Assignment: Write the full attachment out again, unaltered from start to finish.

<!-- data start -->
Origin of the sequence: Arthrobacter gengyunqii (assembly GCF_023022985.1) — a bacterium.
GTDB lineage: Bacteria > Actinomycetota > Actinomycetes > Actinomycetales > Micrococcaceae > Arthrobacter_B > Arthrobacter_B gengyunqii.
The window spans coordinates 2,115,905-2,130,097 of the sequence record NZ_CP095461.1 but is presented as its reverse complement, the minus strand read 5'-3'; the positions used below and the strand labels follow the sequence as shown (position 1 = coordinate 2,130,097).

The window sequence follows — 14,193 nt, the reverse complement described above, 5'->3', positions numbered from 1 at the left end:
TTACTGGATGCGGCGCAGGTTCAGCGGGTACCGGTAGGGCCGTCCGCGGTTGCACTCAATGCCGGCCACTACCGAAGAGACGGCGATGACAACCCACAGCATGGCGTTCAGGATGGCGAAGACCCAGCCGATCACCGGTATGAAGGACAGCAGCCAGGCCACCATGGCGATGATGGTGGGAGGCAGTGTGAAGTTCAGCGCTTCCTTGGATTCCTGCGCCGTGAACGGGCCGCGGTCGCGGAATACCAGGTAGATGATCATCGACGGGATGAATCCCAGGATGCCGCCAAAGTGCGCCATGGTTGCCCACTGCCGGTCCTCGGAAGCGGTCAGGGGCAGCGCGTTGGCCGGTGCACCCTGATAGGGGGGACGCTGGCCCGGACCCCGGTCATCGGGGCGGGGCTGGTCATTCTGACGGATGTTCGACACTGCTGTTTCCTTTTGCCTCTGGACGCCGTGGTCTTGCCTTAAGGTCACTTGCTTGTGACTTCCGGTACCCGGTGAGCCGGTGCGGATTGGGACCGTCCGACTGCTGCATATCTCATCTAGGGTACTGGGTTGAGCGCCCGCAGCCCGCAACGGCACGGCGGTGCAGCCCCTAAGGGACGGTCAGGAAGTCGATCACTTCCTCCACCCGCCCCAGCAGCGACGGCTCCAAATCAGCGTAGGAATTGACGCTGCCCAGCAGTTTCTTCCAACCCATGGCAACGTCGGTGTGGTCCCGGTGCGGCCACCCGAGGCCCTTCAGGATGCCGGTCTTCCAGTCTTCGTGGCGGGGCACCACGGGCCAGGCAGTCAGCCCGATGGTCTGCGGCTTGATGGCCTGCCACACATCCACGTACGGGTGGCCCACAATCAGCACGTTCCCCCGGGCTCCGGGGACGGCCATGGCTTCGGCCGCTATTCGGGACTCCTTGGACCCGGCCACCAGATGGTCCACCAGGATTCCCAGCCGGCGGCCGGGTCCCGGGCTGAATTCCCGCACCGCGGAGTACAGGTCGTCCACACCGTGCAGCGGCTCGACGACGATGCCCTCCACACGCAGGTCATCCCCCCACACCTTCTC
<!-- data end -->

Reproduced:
Origin of the sequence: Arthrobacter gengyunqii (assembly GCF_023022985.1) — a bacterium.
GTDB lineage: Bacteria > Actinomycetota > Actinomycetes > Actinomycetales > Micrococcaceae > Arthrobacter_B > Arthrobacter_B gengyunqii.
The window spans coordinates 2,115,905-2,130,097 of the sequence record NZ_CP095461.1 but is presented as its reverse complement, the minus strand read 5'-3'; the positions used below and the strand labels follow the sequence as shown (position 1 = coordinate 2,130,097).

The window sequence follows — 14,193 nt, the reverse complement described above, 5'->3', positions numbered from 1 at the left end:
TTACTGGATGCGGCGCAGGTTCAGCGGGTACCGGTAGGGCCGTCCGCGGTTGCACTCAATGCCGGCCACTACCGAAGAGACGGCGATGACAACCCACAGCATGGCGTTCAGGATGGCGAAGACCCAGCCGATCACCGGTATGAAGGACAGCAGCCAGGCCACCATGGCGATGATGGTGGGAGGCAGTGTGAAGTTCAGCGCTTCCTTGGATTCCTGCGCCGTGAACGGGCCGCGGTCGCGGAATACCAGGTAGATGATCATCGACGGGATGAATCCCAGGATGCCGCCAAAGTGCGCCATGGTTGCCCACTGCCGGTCCTCGGAAGCGGTCAGGGGCAGCGCGTTGGCCGGTGCACCCTGATAGGGGGGACGCTGGCCCGGACCCCGGTCATCGGGGCGGGGCTGGTCATTCTGACGGATGTTCGACACTGCTGTTTCCTTTTGCCTCTGGACGCCGTGGTCTTGCCTTAAGGTCACTTGCTTGTGACTTCCGGTACCCGGTGAGCCGGTGCGGATTGGGACCGTCCGACTGCTGCATATCTCATCTAGGGTACTGGGTTGAGCGCCCGCAGCCCGCAACGGCACGGCGGTGCAGCCCCTAAGGGACGGTCAGGAAGTCGATCACTTCCTCCACCCGCCCCAGCAGCGACGGCTCCAAATCAGCGTAGGAATTGACGCTGCCCAGCAGTTTCTTCCAACCCATGGCAACGTCGGTGTGGTCCCGGTGCGGCCACCCGAGGCCCTTCAGGATGCCGGTCTTCCAGTCTTCGTGGCGGGGCACCACGGGCCAGGCAGTCAGCCCGATGGTCTGCGGCTTGATGGCCTGCCACACATCCACGTACGGGTGGCCCACAATCAGCACGTTCCCCCGGGCTCCGGGGACGGCCATGGCTTCGGCCGCTATTCGGGACTCCTTGGACCCGGCCACCAGATGGTCCACCAGGATTCCCAGCCGGCGGCCGGGTCCCGGGCTGAATTCCCGCACCGCGGAGTACAGGTCGTCCACACCGTGCAGCGGCTCGACGACGATGCCCTCCACACGCAGGTCATCCCCCCACACCTTCTC